Black Beauty (Graphic Novel)

Lately we’re on a graphic novel kick because my oldest squirt’s BFF introduced her to the Babymouse series.  While at the berry, my oldest and I picked Black Beauty, the graphic novel written by Anna Sewell, retold by L.L. Owens, and illustrated by Jennifer Tanner, for my youngest squirt, and, boy, did we score.

My first grader was immediately drawn to the striking cover which was comprised of Black Beauty set against a cobalt blue background.

After reading the story on her own, my youngest then wanted to read it aloud to me and my hub.  When discussing the book afterwards, we realized the word “kind” was used at least nine times in its sixty-three pages.  Thus, the moral of the story, being humane to animals and one another, was, without a doubt, reiterated and emphasized throughout the book’s entirety.

Not only am I a huge fan of the book’s message, but I also learned what never to use on a horse, a checkrein, a term I am glad I had never been acquainted with before now.

A definite must-read for even the most reluctant young reader.

Later, my squirts and I plan to reenact some of the scenes with our black lab, Daisy Duke, starring as Black Beauty and our American Girls acting as riders. . . literacy in action.

Three Times Lucky

So, my oldest daughter finally passed over her copy of Sheila Turnage’s Three Times Lucky, the book her buddy Miss G. selected for their third-grade book club; I was not allowed to begin reading until she was completely finished.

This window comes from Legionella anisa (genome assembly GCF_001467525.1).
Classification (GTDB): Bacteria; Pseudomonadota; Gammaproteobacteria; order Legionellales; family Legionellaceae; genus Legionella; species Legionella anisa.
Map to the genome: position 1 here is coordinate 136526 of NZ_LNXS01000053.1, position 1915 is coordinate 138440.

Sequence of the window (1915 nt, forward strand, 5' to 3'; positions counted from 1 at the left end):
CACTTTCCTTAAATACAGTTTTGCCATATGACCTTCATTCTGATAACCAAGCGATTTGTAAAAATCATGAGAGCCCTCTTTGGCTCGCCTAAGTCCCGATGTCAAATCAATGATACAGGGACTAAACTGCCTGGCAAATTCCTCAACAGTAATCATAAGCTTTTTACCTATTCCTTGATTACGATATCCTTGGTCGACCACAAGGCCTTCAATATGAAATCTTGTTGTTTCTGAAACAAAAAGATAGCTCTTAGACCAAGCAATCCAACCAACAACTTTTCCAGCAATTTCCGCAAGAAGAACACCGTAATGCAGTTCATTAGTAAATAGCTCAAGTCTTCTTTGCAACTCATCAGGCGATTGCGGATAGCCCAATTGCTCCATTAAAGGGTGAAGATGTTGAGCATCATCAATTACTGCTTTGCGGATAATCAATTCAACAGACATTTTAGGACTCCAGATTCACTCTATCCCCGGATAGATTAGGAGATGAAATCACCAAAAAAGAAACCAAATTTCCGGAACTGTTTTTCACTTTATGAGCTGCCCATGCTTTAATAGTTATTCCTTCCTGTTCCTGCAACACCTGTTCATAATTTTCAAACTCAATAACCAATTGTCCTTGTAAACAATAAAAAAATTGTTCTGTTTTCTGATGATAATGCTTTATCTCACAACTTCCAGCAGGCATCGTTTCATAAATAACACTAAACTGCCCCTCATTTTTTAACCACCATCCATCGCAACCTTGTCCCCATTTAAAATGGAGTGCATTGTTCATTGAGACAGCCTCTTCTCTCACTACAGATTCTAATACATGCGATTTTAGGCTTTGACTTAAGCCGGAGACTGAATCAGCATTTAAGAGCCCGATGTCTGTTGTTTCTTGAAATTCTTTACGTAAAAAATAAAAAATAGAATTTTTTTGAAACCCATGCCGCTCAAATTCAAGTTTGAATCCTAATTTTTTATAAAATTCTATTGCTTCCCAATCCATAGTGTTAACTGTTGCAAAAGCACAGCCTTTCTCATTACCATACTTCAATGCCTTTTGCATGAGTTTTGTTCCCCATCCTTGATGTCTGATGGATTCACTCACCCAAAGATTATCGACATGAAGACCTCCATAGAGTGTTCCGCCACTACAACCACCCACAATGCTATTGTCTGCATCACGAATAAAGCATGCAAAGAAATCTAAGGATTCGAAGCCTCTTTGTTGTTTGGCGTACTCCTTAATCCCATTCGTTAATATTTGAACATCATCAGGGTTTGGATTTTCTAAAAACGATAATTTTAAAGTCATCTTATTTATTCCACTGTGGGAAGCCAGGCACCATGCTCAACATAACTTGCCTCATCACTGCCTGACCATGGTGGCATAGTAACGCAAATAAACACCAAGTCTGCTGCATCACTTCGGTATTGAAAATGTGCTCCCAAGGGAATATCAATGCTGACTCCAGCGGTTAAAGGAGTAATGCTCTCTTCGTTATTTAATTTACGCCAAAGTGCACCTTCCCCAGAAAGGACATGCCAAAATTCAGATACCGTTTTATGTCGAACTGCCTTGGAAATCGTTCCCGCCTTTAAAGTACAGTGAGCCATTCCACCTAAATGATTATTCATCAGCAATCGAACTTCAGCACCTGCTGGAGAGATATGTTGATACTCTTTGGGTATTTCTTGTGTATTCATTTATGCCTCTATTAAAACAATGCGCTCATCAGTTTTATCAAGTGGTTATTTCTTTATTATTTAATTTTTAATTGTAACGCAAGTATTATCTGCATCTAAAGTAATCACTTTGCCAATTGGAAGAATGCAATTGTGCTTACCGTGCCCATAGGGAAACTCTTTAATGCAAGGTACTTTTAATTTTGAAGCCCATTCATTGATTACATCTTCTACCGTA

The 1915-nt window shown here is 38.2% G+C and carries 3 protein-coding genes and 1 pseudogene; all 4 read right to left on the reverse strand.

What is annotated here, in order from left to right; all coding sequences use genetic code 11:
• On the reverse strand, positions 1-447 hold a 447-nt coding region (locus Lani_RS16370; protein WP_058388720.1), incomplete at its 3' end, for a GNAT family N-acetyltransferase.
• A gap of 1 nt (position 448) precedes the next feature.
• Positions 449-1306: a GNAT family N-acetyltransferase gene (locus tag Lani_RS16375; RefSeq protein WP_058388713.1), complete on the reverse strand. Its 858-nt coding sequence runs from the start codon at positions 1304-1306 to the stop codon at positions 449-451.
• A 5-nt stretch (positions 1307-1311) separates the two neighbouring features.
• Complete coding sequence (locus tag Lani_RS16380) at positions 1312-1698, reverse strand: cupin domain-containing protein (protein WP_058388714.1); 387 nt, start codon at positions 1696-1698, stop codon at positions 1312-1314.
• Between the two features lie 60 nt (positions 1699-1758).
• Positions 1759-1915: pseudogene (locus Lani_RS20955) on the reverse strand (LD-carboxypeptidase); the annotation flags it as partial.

Winner of the Newbery Honor Book, a New York Times Bestseller, an Edgar Award Finalist, and an E.B. White Read-Aloud Honor Book, my eyeballs were drooling at the thought of cracking open this book.

Immediately confronted with colorful characters such as the Colonel and Miss Lana as well as characters which will melt your heart as in protagonist Mo who gives vinegar bottles, full of notes addressed to her unknown mother, to the local townspeople who gladly throw them over bridges for her in the hopes they may find their way to her mother.

In fact, my hub was wearing a Heisenberg t-shirt the other day,  the one with Walter White’s face on the front, and my daughter proclaimed, “That man looks just like Detective Joe Starr!”  Starr, a male main character Mo didn’t like due to the “hook of his nose, or the plane of his cheekbones . . . [and] the way he didn’t smile”  (13).  Of course, I had to quickly turn my back to disguise the tears of joy running down my face at this unfolding, before those same eyeballs (mine), of literacy in action.

Three Times Lucky, while containing some heavy themes (domestic violence, alcoholism, murder), does so in a manner which is not only digestible for the young reader but also educational.

With my oldest looking forward to discussion of Turnage’s book at an actual cafe, Sgt. Pepper’s Cafe in Edwardsville, I am looking forward to witnessing firsthand the love of reading at this young age.

Update:  Discussion rocked at Sgt. Pepper’s Cafe.  Topics spanned from the many combinations which represent family to the yummy ice cream which topped off our savory lunches.  Yummers!

Next discussion:  Miss Kirstin’s pick of Magic Kitten:  A Summer Spell